Is Geothermal Heating and Cooling Right for You?

While geothermal heating and cooling is a proven technology used in millions of residences worldwide, there are several questions a homeowner should consider before investing in a system.   Articles on several reputable web sites point to some of the challenges facing the industry and the need for the homeowner to go beyond what is normally done for conventional HVAC systems.   However, because the potential benefits are so significant, and the tools exists for homeowners to protect their investment, there has not been a better time to consider the switch to geothermal heating and cooling.

1. Find an experienced installer.

The International Ground Source Heat Pump Association (IGSHPA) has accreditation programs for both Installers and Drillers.   Look for an installer who is accredited, has experience in your area, and is willing to stand behind their installation.    International Ground Source Heat Pump Association (IGSHPA) has accreditation programs for both Installers and Drillers.   Be sure your installer and driller have gone through the proper training and check references.

2. Know your building load.

If you are in a northern climate, you will likely be heating dominated and want to design to meet your maximum heating needs.   For southern locations, you will want to focus on your cooling load.   The International Ground Source Heat Pump Association recommends that because the geothermal system is using your ground as the primary heating source (or sink), it is important that the system is properly sized.

Have your HVAC contractor conduct a “Manual J” analysis to determine your building load and consult with a building energy analyst to explore strategies for reducing your load.   Reducing your load by one ton of capacity can save thousands of dollars up front and provide additional savings in the future.   You can read more about the Manual J analysis in this article on the Residential Energy Services Network (RESNET) website.

When it comes to properly sizing a geothermal system, more is not necessarily better.  As noted in this article, oversizing the system results in both higher installation costs and a poorly performing system.

3. Be realistic about projected cost savings.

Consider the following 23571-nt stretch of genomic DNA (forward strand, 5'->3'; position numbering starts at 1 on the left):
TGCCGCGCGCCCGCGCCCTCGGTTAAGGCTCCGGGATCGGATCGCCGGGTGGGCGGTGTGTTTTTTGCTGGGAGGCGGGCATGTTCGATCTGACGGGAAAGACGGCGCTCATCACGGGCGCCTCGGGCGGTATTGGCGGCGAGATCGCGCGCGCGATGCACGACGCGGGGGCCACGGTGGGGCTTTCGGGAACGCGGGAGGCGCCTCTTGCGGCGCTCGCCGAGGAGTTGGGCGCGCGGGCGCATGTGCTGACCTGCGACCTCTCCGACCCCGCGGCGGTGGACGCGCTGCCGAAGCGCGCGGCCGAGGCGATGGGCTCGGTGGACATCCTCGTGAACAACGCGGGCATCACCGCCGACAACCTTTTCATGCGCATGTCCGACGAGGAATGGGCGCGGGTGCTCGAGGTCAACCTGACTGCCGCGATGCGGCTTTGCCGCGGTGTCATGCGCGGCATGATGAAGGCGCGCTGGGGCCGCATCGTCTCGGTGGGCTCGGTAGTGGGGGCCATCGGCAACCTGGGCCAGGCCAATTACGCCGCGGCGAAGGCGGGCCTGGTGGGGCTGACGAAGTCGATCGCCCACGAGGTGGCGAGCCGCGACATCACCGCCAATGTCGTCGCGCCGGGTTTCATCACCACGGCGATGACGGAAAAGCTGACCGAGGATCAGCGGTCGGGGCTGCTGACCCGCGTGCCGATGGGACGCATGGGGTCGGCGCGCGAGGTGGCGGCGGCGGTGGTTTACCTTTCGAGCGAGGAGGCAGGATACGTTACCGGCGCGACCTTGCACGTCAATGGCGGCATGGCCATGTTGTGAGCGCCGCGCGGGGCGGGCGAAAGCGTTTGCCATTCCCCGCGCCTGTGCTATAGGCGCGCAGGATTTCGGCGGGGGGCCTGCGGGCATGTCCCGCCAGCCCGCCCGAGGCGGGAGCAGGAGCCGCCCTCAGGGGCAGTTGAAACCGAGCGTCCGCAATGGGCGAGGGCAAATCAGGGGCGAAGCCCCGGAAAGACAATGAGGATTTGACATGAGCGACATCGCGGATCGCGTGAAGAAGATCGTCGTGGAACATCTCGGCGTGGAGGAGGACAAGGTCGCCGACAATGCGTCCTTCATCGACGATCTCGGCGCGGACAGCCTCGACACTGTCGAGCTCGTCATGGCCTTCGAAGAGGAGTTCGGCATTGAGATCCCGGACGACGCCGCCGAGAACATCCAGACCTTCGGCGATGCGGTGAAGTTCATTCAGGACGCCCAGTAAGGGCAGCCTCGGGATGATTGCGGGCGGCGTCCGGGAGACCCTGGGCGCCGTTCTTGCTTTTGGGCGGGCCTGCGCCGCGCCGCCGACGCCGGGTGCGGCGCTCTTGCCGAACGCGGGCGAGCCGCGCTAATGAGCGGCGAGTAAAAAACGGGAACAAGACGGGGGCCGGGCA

Geothermal heat pump systems offer the potential to significantly reduce energy heating and cooling costs and reduce greenhouse gas emissions.   GSHP system performance is often described by  a ‘coefficient of performance’ or COP that is the ratio of thermal energy produced to electrical energy consumed.    While the COPs of the heat pump equipment are certified in the lab according to industry standards, actual performance may vary and depends on details specific to the installation (e.g. power required to circulate the fluid through the ground loop, actual entering water temperatures over the course of a season, and the efficiency of the HVAC distribution system).
Energy Cost vs. Coefficient of Performance
As shown in the figure to the right, once the installed COP exceeds approximately 3.5, most of the savings have been achieved and the costs savings associated with increasing the COP from 4 to 5 can be on the order of a few dollars per million BTUs (MMBTU).

Ask your installer what you can expect in terms of actual COP and what measures they take to ensure a high performing system.

4. Protect your investment.

A GSHP system consists of four interrelated elements, all of which must be designed to work together.   The building load is in response to the outdoor weather conditions and depends on the types of building materials used, the building load is met through an HVAC distribution system (usually forced hot air or radiant hydronic).   The distribution system is tied to a geothermal heat pump whose performance depends on both the ground loop temperature and the efficiency of the HVAC distribution system.   The ground loop extracts heat from the ground and its performance is based on the ground characteristics and the rate of heat being extracted.     When each component is properly sized and operates as designed, a GSHP systems offers unsurpassed performance.    However, if one component is not designed properly or is experiencing mechanical problems, it can affect the performance of the entire system.

Ground Energy Support offers a variety of monitoring options that can enable the homeowner to assess each component of a GSHP system  and identify issues that may be adversely affecting overall system performance.    Most often, these issues are minor and be easily addressed through routine system adjustments.    However, if allow to persist undetected, they can inhibit the system from operating at its full potential and could lead to unnecessary wear and tear of the equipment.


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